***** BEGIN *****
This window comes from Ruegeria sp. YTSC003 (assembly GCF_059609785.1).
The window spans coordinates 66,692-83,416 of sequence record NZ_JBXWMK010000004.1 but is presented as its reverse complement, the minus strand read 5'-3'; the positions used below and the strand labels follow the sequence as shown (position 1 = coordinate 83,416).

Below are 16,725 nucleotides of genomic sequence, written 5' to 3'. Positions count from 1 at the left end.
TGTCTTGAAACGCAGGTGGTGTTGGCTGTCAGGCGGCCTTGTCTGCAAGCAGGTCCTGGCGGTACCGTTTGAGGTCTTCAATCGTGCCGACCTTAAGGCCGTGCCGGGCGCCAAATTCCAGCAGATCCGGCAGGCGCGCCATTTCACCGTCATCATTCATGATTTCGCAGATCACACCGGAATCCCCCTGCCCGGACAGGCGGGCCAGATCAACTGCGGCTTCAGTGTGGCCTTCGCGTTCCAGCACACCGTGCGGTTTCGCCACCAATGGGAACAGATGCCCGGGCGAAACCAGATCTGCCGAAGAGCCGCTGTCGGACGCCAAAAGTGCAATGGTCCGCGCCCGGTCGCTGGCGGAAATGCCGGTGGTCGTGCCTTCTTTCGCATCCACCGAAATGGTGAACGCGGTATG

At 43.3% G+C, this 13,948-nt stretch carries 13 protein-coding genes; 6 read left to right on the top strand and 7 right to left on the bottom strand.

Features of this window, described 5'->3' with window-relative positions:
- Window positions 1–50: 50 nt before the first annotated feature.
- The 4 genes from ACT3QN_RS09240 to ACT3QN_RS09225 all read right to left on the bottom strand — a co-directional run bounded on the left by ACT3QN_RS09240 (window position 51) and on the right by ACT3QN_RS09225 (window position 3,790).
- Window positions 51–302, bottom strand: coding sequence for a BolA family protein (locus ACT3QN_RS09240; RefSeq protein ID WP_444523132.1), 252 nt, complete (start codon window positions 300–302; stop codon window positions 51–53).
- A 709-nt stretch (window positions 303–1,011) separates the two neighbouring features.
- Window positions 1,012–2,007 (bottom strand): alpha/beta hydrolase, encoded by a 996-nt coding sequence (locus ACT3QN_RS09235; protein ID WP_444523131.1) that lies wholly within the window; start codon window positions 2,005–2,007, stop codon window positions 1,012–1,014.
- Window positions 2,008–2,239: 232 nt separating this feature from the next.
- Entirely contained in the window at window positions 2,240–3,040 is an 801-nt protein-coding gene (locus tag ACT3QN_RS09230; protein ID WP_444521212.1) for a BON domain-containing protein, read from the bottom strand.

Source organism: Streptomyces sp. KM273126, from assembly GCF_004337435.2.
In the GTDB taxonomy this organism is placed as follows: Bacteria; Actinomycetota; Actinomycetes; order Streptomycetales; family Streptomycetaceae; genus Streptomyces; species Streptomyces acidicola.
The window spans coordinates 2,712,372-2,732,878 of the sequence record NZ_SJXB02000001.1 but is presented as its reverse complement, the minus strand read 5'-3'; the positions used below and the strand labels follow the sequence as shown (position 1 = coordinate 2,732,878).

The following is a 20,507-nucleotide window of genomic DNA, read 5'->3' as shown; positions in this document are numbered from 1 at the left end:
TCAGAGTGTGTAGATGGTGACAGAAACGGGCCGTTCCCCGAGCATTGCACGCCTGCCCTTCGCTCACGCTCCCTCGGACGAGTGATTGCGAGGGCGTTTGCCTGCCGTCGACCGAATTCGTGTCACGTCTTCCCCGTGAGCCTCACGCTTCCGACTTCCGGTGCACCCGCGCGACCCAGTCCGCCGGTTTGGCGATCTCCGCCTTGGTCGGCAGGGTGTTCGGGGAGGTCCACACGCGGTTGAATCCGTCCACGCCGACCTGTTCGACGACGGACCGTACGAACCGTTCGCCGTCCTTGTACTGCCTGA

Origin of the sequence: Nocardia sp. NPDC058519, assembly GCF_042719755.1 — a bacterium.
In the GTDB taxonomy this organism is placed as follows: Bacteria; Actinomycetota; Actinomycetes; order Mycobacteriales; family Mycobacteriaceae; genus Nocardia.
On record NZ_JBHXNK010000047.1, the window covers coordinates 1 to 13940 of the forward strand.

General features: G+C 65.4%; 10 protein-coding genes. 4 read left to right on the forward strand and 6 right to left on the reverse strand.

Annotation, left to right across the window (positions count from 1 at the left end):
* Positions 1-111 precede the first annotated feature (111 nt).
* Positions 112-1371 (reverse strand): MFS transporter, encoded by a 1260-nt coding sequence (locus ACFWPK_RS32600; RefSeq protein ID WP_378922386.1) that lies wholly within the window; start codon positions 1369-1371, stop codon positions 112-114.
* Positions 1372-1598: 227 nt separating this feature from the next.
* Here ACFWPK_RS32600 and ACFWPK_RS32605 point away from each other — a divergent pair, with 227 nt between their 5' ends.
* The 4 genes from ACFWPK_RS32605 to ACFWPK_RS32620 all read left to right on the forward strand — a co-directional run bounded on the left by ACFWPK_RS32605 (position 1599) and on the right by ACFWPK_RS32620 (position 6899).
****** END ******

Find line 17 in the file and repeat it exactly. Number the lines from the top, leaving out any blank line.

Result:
The following is a 20,507-nucleotide window of genomic DNA, read 5'->3' as shown; positions in this document are numbered from 1 at the left end: